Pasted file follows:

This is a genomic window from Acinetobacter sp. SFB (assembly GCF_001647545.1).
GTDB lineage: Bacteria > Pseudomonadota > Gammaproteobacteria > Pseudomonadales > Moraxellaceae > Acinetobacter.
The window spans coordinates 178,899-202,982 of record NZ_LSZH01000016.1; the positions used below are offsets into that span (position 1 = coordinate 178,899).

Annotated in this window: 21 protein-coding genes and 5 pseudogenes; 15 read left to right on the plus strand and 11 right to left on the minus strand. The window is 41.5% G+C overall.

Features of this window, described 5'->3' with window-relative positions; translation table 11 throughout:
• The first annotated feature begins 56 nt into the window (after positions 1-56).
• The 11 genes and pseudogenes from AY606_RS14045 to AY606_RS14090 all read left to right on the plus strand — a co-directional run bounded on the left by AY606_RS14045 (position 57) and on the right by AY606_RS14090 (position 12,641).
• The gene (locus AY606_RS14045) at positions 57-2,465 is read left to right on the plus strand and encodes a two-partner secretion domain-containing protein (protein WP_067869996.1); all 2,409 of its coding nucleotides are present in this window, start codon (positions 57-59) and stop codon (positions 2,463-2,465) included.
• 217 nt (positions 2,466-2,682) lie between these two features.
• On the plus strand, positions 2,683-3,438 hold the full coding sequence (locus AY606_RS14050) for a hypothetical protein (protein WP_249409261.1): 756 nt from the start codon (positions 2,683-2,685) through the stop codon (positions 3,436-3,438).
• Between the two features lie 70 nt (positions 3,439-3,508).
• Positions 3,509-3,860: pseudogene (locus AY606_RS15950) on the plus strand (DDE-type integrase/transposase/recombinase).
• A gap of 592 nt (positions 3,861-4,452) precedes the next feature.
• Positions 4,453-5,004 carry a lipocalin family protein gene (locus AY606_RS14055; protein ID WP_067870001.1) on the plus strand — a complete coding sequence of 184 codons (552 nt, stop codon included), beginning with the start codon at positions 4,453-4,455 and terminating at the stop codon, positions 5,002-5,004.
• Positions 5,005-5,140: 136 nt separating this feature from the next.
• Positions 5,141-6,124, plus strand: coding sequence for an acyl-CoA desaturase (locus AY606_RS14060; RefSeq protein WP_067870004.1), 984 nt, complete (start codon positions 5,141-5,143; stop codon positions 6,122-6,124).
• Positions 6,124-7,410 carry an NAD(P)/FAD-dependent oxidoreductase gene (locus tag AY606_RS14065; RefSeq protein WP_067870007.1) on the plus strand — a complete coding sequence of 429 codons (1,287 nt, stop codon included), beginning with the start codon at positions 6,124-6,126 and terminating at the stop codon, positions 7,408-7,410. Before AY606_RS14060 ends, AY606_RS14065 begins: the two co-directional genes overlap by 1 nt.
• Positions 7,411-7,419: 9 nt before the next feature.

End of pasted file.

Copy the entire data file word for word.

This is a genomic window from Acinetobacter sp. SFB (assembly GCF_001647545.1).
GTDB lineage: Bacteria > Pseudomonadota > Gammaproteobacteria > Pseudomonadales > Moraxellaceae > Acinetobacter.
The window spans coordinates 178,899-202,982 of record NZ_LSZH01000016.1; the positions used below are offsets into that span (position 1 = coordinate 178,899).

Annotated in this window: 21 protein-coding genes and 5 pseudogenes; 15 read left to right on the plus strand and 11 right to left on the minus strand. The window is 41.5% G+C overall.

Features of this window, described 5'->3' with window-relative positions; translation table 11 throughout:
• The first annotated feature begins 56 nt into the window (after positions 1-56).
• The 11 genes and pseudogenes from AY606_RS14045 to AY606_RS14090 all read left to right on the plus strand — a co-directional run bounded on the left by AY606_RS14045 (position 57) and on the right by AY606_RS14090 (position 12,641).
• The gene (locus AY606_RS14045) at positions 57-2,465 is read left to right on the plus strand and encodes a two-partner secretion domain-containing protein (protein WP_067869996.1); all 2,409 of its coding nucleotides are present in this window, start codon (positions 57-59) and stop codon (positions 2,463-2,465) included.
• 217 nt (positions 2,466-2,682) lie between these two features.
• On the plus strand, positions 2,683-3,438 hold the full coding sequence (locus AY606_RS14050) for a hypothetical protein (protein WP_249409261.1): 756 nt from the start codon (positions 2,683-2,685) through the stop codon (positions 3,436-3,438).
• Between the two features lie 70 nt (positions 3,439-3,508).
• Positions 3,509-3,860: pseudogene (locus AY606_RS15950) on the plus strand (DDE-type integrase/transposase/recombinase).
• A gap of 592 nt (positions 3,861-4,452) precedes the next feature.
• Positions 4,453-5,004 carry a lipocalin family protein gene (locus AY606_RS14055; protein ID WP_067870001.1) on the plus strand — a complete coding sequence of 184 codons (552 nt, stop codon included), beginning with the start codon at positions 4,453-4,455 and terminating at the stop codon, positions 5,002-5,004.
• Positions 5,005-5,140: 136 nt separating this feature from the next.
• Positions 5,141-6,124, plus strand: coding sequence for an acyl-CoA desaturase (locus AY606_RS14060; RefSeq protein WP_067870004.1), 984 nt, complete (start codon positions 5,141-5,143; stop codon positions 6,122-6,124).
• Positions 6,124-7,410 carry an NAD(P)/FAD-dependent oxidoreductase gene (locus tag AY606_RS14065; RefSeq protein WP_067870007.1) on the plus strand — a complete coding sequence of 429 codons (1,287 nt, stop codon included), beginning with the start codon at positions 6,124-6,126 and terminating at the stop codon, positions 7,408-7,410. Before AY606_RS14060 ends, AY606_RS14065 begins: the two co-directional genes overlap by 1 nt.
• Positions 7,411-7,419: 9 nt before the next feature.